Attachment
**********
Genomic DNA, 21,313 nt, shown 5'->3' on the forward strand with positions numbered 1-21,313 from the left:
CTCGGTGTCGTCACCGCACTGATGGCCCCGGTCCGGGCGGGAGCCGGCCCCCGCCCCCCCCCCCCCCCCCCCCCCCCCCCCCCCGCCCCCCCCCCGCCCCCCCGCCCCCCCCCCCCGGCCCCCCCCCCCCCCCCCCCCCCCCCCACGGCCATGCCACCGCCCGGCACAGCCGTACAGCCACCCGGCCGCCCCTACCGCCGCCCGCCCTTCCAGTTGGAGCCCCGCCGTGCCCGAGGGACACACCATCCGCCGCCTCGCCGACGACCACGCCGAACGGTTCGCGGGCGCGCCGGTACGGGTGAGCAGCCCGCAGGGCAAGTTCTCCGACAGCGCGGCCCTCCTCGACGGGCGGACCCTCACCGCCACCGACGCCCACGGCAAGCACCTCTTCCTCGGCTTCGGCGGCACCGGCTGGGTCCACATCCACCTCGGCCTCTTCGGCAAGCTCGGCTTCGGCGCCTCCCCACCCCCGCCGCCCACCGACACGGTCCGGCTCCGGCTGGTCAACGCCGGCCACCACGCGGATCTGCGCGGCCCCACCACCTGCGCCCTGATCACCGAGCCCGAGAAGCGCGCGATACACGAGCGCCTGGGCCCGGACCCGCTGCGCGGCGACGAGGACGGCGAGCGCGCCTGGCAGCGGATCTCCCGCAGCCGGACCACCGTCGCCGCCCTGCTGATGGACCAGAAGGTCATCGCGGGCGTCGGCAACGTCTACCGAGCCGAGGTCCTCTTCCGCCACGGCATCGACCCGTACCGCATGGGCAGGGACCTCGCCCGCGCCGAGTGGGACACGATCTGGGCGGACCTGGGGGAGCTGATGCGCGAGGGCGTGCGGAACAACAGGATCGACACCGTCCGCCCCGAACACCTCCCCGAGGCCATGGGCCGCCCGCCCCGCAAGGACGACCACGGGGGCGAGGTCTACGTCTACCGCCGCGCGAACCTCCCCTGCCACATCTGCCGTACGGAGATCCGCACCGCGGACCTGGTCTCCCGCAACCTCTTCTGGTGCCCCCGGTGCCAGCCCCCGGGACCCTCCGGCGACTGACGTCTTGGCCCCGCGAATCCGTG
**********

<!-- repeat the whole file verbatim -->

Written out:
Genomic DNA, 21,313 nt, shown 5'->3' on the forward strand with positions numbered 1-21,313 from the left:
CTCGGTGTCGTCACCGCACTGATGGCCCCGGTCCGGGCGGGAGCCGGCCCCCGCCCCCCCCCCCCCCCCCCCCCCCCCCCCCCCGCCCCCCCCCCGCCCCCCCGCCCCCCCCCCCCGGCCCCCCCCCCCCCCCCCCCCCCCCCCACGGCCATGCCACCGCCCGGCACAGCCGTACAGCCACCCGGCCGCCCCTACCGCCGCCCGCCCTTCCAGTTGGAGCCCCGCCGTGCCCGAGGGACACACCATCCGCCGCCTCGCCGACGACCACGCCGAACGGTTCGCGGGCGCGCCGGTACGGGTGAGCAGCCCGCAGGGCAAGTTCTCCGACAGCGCGGCCCTCCTCGACGGGCGGACCCTCACCGCCACCGACGCCCACGGCAAGCACCTCTTCCTCGGCTTCGGCGGCACCGGCTGGGTCCACATCCACCTCGGCCTCTTCGGCAAGCTCGGCTTCGGCGCCTCCCCACCCCCGCCGCCCACCGACACGGTCCGGCTCCGGCTGGTCAACGCCGGCCACCACGCGGATCTGCGCGGCCCCACCACCTGCGCCCTGATCACCGAGCCCGAGAAGCGCGCGATACACGAGCGCCTGGGCCCGGACCCGCTGCGCGGCGACGAGGACGGCGAGCGCGCCTGGCAGCGGATCTCCCGCAGCCGGACCACCGTCGCCGCCCTGCTGATGGACCAGAAGGTCATCGCGGGCGTCGGCAACGTCTACCGAGCCGAGGTCCTCTTCCGCCACGGCATCGACCCGTACCGCATGGGCAGGGACCTCGCCCGCGCCGAGTGGGACACGATCTGGGCGGACCTGGGGGAGCTGATGCGCGAGGGCGTGCGGAACAACAGGATCGACACCGTCCGCCCCGAACACCTCCCCGAGGCCATGGGCCGCCCGCCCCGCAAGGACGACCACGGGGGCGAGGTCTACGTCTACCGCCGCGCGAACCTCCCCTGCCACATCTGCCGTACGGAGATCCGCACCGCGGACCTGGTCTCCCGCAACCTCTTCTGGTGCCCCCGGTGCCAGCCCCCGGGACCCTCCGGCGACTGACGTCTTGGCCCCGCGAATCCGTG